The Corsican Assembly (Corsican: Assemblea di Corsica; French: L'Assemblée de Corse) is the unicameral legislative body of the territorial collectivity of Corsica. It has its seat at the Grand Hôtel d'Ajaccio et Continental, in the Corsican capital of Ajaccio. After the 2017 territorial elections, the assembly was expanded from 51 to 63 seats, with the executive council expanding from 9 to 11 members (including the president).
Assemblea di Corsica
L'Assemblée de Corse
|Founded||2 March 1982|
President of the Assembly
|Grand Hôtel d'Ajaccio et Continental, Ajaccio|
On 2 March 1982, a law was passed that gave Corsica the status of territorial collectivity (collectivité territoriale), abolishing the Corsican Regional Council which had existed before. Unlike the regional councils, the Corsican Assembly has executive powers over the island.
In 1992, three institutions were formed in the territorial collectivity of Corsica:
- The Executive Council of Corsica, which exercises the type of executive functions held in other French regions by the Presidents of the Regional Councils. It ensures the stability and consistency needed to manage the affairs of the territory;
- The Corsican Assembly, a deliberative, unicameral legislative body with greater powers than the regional councils on the mainland;
- The Economic, Social and Cultural Council of Corsica, an advisory body.
Members of the Corsican Assembly were first called "territorial councillors" in reference to Corsica's status as a collectivité territoriale. Members are now called "Councillors of the Corsican Assembly", or in unofficial and everyday speech, just "Councillors".
- Economic development
- Education and training
- Forestry and agriculture
- Sports & youth
There are 63 members of the Assembly, elected for a six-year term via a closed party list and two rounds of voting. To pass beyond the first round, a candidate requires an absolute majority, whereas in the second round a plurality is sufficient.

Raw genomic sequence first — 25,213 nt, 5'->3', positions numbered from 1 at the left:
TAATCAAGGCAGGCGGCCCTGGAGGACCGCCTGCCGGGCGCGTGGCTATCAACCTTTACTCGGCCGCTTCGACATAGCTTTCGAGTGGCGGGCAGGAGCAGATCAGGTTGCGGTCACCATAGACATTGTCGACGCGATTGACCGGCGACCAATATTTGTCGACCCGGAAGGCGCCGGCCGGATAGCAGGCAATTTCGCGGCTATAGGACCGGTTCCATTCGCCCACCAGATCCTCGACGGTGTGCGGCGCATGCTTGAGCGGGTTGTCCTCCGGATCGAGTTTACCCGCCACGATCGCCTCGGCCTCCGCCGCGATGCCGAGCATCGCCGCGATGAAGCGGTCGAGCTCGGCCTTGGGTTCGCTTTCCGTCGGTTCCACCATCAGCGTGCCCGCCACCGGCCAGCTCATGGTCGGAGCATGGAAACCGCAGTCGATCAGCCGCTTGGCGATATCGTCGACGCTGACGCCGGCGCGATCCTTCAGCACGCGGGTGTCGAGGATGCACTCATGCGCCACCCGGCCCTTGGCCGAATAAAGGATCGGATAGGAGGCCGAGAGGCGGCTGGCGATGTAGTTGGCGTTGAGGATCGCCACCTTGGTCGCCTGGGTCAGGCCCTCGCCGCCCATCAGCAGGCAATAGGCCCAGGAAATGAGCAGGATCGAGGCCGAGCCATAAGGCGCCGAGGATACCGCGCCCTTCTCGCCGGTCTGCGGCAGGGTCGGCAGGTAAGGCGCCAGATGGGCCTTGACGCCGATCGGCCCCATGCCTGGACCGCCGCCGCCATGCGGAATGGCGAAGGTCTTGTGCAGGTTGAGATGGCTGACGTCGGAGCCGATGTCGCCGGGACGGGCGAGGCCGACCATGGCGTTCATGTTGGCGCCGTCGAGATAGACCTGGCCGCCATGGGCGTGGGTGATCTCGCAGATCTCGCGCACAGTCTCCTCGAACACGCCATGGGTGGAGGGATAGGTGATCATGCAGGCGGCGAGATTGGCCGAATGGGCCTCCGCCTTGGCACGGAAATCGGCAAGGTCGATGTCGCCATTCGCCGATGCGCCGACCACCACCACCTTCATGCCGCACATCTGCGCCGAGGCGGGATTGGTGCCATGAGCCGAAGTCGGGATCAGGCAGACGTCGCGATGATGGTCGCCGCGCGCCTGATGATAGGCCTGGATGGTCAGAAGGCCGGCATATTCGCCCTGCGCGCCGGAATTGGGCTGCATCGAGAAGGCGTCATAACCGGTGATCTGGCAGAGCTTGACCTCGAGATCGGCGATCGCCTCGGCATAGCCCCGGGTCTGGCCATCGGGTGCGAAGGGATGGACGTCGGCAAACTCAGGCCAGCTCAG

The list that wins in the first or second round automatically obtains three seats as a "premium to the majority". The other seats are distributed based on proportional representation.
At the first meeting of Assembly Councillors after an election, the councillors elect an Assembly President in a plurality ballot. This is also a two round contest, with an absolute majority required to proceed to the second round. At the same time as the election of the President, the Assembly also elects the ten members that will make up the President's Committee (bureau).
In contrast to the executives of the regional councils, Assembly Councillors may not also be members of the Corsican Executive Council. Election to the executive requires resignation from the Assembly.
|Leader||List||First round||Second round||Seats|
|Gilles Simeoni||PaC (FC–CL)||54,212||45.36||67,253||56.46||41||65.08|
|Jean-Martin Mondoloni||Regionalist right||17,891||14.97||21,784||18.29||10||15.87|
|Valérie Bozzi||DVD (LR support)||15,265||12.77||14,990||12.59||6||9.52|
|Source: Ministry of the Interior (first round), Ministry of the Interior (second round)|
Presidents of the Corsican AssemblyEdit
- 1974–1979: François Giacobbi
- 1979–1982: Jean Filippi
- 1982–1984: Prosper Alfonsi
- 1984–1998: Jean-Paul de Rocca-Serra
- 1998–2004: José Rossi
- 2004–2010: Camille de Rocca Serra
- 2010–2015: Dominique Bucchini
- 17 December 2015: Jean-Guy Talamoni
Members since 2015:
- Morgane Rubetti (1 December 2017). "Corse : cinq questions pour comprendre les élections territoriales". Le Figaro. Retrieved 2 December 2017. CS1 maint: discouraged parameter (link)
- Website of the L'Assemblée de Corse / L'Assemblea di Corsica (in French) (Corsican)